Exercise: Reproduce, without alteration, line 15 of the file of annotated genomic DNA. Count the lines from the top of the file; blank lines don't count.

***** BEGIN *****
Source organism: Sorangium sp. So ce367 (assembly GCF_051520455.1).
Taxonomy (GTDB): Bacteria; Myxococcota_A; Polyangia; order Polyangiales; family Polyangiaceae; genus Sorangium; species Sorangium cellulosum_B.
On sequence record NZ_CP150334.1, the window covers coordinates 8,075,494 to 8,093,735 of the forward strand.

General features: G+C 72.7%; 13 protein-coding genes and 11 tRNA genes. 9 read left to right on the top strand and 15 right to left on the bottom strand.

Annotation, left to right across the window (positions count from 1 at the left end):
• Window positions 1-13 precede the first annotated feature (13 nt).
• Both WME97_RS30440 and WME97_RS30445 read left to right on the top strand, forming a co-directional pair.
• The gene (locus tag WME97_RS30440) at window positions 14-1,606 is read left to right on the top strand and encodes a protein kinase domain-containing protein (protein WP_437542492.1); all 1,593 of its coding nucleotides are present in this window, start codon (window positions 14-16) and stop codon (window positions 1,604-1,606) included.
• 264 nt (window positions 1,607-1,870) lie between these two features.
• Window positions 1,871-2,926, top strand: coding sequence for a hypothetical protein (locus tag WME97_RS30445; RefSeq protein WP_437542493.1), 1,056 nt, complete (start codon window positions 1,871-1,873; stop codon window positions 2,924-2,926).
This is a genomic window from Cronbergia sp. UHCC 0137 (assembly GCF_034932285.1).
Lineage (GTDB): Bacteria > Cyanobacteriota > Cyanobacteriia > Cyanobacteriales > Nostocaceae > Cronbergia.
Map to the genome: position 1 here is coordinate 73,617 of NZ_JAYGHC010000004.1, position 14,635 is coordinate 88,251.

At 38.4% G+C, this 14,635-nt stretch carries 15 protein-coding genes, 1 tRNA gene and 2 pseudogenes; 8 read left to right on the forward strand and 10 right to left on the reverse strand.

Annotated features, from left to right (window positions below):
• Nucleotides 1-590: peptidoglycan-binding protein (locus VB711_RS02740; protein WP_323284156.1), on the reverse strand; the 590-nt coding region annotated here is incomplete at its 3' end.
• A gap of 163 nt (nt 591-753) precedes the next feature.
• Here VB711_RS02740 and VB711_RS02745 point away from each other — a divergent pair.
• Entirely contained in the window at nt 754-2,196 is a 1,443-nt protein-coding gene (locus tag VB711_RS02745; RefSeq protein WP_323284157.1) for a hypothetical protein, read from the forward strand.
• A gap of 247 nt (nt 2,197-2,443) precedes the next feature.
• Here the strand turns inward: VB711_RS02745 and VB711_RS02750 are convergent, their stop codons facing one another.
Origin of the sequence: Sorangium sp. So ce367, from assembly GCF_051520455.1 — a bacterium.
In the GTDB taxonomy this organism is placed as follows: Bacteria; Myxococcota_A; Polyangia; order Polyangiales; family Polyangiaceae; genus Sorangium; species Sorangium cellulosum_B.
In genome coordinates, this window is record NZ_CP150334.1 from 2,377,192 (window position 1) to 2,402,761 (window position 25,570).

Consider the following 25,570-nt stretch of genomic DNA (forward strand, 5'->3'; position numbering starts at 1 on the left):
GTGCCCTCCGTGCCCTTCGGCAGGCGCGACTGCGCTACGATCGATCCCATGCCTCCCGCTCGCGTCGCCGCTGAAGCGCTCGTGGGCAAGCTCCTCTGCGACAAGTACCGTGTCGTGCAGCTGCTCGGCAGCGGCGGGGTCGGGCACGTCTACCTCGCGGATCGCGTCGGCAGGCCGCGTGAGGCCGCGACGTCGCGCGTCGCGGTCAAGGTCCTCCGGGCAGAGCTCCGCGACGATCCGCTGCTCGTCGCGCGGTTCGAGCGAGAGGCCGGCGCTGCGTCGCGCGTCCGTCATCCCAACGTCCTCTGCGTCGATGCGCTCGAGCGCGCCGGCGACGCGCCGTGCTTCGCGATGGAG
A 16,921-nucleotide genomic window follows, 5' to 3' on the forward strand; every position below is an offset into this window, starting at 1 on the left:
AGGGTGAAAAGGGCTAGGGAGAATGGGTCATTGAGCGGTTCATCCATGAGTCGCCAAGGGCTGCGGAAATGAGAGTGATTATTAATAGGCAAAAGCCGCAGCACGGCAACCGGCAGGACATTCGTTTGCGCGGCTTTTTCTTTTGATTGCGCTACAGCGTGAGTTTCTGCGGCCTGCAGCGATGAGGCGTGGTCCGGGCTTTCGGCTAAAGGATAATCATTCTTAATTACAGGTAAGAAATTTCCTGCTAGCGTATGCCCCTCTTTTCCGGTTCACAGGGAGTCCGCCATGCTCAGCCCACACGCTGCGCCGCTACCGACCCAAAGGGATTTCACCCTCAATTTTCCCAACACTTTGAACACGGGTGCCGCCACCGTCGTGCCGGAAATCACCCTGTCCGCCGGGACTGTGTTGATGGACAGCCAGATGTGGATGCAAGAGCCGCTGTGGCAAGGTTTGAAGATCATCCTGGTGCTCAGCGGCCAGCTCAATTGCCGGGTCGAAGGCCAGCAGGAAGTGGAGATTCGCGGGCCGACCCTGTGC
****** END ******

Annotated features, from left to right (window positions below):